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"Are you mad at me?"
His voice was empty and haunted, his blue eyes blank as they stared through the windshield, avoiding her angry brown eyes at all costs.
Jane Sickamor breathed in deeply, counting the seconds it took her to respond in a calm, collected, manner. 1. . .2. . .3. . .4. . .5. . .
"You kidnapped me." She didn't answer his question point on. She wasn't quite sure of her answer yet. Was she mad at him? Could she be? Now, of all his seventeen years of age, he looked like nothing more than a helpless little boy who had just been reprimanded by his mother.
"I had to," he answered quietly. He laid his head against the steering wheel. His short black hair looked so irrestibly soft, like rabbit fur, but she willed herself not to touch it. She was (maybe) mad at him.
And she had every right to be. She was in an old, rusty red Chevy truck on some old farm in the middle of Tennessee. She was miles away from Chicago, in the car with a trial-escaping boyfriend/ex-boyfriend who had kidnapped her for reasons she wasn't quite sure yet. Why did he need her to escape with him? The law wasn't after her.
"You killed my best friend," she accused again, voice biting. She pulled back her brown hair, arranging it into a rag-tag ponytail. She could see her expression in the rear-view mirror. Her heart-shaped face was somehow red and pale at the same time, her brown eyes fierce. She looked angry.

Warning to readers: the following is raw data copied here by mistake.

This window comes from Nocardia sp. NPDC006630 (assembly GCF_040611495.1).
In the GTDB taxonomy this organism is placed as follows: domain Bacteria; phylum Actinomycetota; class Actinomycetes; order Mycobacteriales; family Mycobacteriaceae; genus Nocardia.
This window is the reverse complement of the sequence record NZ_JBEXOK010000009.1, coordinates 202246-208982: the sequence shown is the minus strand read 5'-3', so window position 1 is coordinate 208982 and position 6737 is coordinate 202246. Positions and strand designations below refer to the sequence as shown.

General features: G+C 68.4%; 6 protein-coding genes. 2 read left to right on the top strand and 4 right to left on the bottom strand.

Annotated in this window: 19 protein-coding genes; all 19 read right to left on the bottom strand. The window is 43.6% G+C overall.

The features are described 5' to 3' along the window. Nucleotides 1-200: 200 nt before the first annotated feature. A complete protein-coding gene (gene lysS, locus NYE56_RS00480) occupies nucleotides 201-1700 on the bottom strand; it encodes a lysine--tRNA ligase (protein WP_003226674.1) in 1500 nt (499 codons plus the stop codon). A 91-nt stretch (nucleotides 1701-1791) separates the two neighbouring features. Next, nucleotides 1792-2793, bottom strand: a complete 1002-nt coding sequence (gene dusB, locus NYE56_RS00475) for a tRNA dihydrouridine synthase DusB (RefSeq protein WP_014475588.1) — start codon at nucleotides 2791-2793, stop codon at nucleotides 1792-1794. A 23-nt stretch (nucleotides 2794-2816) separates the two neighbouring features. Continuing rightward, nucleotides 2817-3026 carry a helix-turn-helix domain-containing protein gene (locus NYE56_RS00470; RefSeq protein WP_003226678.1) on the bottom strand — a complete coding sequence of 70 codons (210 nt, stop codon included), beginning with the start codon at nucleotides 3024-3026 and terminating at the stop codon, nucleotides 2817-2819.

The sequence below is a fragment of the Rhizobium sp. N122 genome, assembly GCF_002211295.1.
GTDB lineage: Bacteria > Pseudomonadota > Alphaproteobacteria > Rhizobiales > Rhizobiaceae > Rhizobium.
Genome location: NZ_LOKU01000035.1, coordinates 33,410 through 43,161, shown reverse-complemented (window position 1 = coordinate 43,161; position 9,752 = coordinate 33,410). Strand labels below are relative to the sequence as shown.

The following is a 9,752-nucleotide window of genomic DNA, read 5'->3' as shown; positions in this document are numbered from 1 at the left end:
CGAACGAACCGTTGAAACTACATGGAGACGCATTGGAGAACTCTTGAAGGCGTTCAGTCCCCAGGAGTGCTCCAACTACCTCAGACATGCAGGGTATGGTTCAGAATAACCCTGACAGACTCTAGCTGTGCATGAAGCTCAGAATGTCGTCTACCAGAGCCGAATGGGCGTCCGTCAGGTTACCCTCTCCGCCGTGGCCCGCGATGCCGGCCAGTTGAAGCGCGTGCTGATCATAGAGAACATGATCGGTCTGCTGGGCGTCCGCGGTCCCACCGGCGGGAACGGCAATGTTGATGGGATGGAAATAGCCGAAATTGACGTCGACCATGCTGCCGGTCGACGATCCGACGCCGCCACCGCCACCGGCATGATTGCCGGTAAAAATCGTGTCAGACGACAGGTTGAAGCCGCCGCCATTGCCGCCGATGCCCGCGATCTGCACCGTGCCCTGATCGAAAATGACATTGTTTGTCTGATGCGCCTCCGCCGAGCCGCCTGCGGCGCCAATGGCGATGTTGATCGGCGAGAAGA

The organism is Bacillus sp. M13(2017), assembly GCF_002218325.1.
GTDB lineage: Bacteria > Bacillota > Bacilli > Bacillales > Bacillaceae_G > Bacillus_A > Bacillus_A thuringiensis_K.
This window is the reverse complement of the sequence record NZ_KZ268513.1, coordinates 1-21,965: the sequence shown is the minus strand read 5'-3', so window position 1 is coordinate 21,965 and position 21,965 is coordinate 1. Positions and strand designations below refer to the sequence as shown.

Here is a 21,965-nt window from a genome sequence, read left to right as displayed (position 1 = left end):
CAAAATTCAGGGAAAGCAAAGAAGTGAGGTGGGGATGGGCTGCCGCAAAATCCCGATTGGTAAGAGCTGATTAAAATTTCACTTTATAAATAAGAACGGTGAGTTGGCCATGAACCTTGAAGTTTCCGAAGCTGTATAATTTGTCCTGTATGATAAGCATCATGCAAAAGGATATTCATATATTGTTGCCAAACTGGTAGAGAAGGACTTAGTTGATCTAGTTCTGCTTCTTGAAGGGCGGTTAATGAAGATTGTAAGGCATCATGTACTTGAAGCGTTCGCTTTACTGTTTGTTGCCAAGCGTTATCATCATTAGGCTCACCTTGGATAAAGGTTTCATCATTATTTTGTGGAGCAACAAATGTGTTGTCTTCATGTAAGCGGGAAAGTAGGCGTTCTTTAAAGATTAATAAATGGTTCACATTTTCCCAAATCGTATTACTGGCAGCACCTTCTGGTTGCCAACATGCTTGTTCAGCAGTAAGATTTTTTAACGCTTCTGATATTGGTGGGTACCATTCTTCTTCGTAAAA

"Only because he was going to kill you."
She looked at him, eyes wide. "He was not!"
"Yes, he was. He told me. He was mad at you, or something. He thought I wouldn't say anything. He was going to hurt you, Jane, and I couldn't let him do that. So I killed him. But I killed for you. Can't you see that? He's the one who killed that girl down on Elm, he's the murderer that they're all after. Is it wrong to kill one to stop him from killing others?" David's voice was shaking. He was scared. Of what? Of the law? Of her?
"That doesn't explain why you drove me seven freaking hours to Tennessee."
David was quiet for a moment. "It's my grandparents farm. That kid. . .the kid whose after you. . .might still be after you. I won't let him hurt you."
Jane said nothing. The color drained from her face. She was too tired, too hungry, too cold to be mad.
"David," she said slowly, "that doesn't make you any less of a murderer. You're still the bad guy."
David's mouth turned down in a slights frown. "Am I?"